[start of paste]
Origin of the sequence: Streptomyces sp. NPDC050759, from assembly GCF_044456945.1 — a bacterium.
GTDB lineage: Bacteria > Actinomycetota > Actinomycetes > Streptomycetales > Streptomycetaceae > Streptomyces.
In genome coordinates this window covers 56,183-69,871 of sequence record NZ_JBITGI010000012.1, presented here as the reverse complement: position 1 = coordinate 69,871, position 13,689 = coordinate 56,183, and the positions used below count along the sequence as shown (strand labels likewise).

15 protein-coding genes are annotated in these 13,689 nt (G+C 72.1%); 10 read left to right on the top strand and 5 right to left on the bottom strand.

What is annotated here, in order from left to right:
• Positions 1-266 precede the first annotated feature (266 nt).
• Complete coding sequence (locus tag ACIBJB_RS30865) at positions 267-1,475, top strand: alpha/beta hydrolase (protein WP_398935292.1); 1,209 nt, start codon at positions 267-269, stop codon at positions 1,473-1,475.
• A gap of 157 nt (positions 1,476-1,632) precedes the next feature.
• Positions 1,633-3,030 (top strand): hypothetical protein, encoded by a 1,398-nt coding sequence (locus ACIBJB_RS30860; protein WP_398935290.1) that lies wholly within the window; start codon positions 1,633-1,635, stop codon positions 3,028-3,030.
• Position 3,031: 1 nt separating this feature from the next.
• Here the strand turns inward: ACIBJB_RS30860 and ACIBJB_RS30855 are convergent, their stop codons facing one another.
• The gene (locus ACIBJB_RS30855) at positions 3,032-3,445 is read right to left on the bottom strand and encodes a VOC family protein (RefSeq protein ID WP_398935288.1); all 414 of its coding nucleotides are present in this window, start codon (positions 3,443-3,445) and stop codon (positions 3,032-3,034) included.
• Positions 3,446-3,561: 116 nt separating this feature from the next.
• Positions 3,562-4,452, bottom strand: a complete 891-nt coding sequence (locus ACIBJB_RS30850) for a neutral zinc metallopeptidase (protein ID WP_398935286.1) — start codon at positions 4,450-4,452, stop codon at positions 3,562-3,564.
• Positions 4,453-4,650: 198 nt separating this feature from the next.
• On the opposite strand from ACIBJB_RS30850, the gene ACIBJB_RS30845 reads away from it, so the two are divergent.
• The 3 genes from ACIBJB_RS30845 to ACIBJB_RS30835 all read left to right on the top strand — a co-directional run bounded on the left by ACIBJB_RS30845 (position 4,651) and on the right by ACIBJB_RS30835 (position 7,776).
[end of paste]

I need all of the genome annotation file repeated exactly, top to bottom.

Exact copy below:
Origin of the sequence: Streptomyces sp. NPDC050759, from assembly GCF_044456945.1 — a bacterium.
GTDB lineage: Bacteria > Actinomycetota > Actinomycetes > Streptomycetales > Streptomycetaceae > Streptomyces.
In genome coordinates this window covers 56,183-69,871 of sequence record NZ_JBITGI010000012.1, presented here as the reverse complement: position 1 = coordinate 69,871, position 13,689 = coordinate 56,183, and the positions used below count along the sequence as shown (strand labels likewise).

15 protein-coding genes are annotated in these 13,689 nt (G+C 72.1%); 10 read left to right on the top strand and 5 right to left on the bottom strand.

What is annotated here, in order from left to right:
• Positions 1-266 precede the first annotated feature (266 nt).
• Complete coding sequence (locus tag ACIBJB_RS30865) at positions 267-1,475, top strand: alpha/beta hydrolase (protein WP_398935292.1); 1,209 nt, start codon at positions 267-269, stop codon at positions 1,473-1,475.
• A gap of 157 nt (positions 1,476-1,632) precedes the next feature.
• Positions 1,633-3,030 (top strand): hypothetical protein, encoded by a 1,398-nt coding sequence (locus ACIBJB_RS30860; protein WP_398935290.1) that lies wholly within the window; start codon positions 1,633-1,635, stop codon positions 3,028-3,030.
• Position 3,031: 1 nt separating this feature from the next.
• Here the strand turns inward: ACIBJB_RS30860 and ACIBJB_RS30855 are convergent, their stop codons facing one another.
• The gene (locus ACIBJB_RS30855) at positions 3,032-3,445 is read right to left on the bottom strand and encodes a VOC family protein (RefSeq protein ID WP_398935288.1); all 414 of its coding nucleotides are present in this window, start codon (positions 3,443-3,445) and stop codon (positions 3,032-3,034) included.
• Positions 3,446-3,561: 116 nt separating this feature from the next.
• Positions 3,562-4,452, bottom strand: a complete 891-nt coding sequence (locus ACIBJB_RS30850) for a neutral zinc metallopeptidase (protein ID WP_398935286.1) — start codon at positions 4,450-4,452, stop codon at positions 3,562-3,564.
• Positions 4,453-4,650: 198 nt separating this feature from the next.
• On the opposite strand from ACIBJB_RS30850, the gene ACIBJB_RS30845 reads away from it, so the two are divergent.
• The 3 genes from ACIBJB_RS30845 to ACIBJB_RS30835 all read left to right on the top strand — a co-directional run bounded on the left by ACIBJB_RS30845 (position 4,651) and on the right by ACIBJB_RS30835 (position 7,776).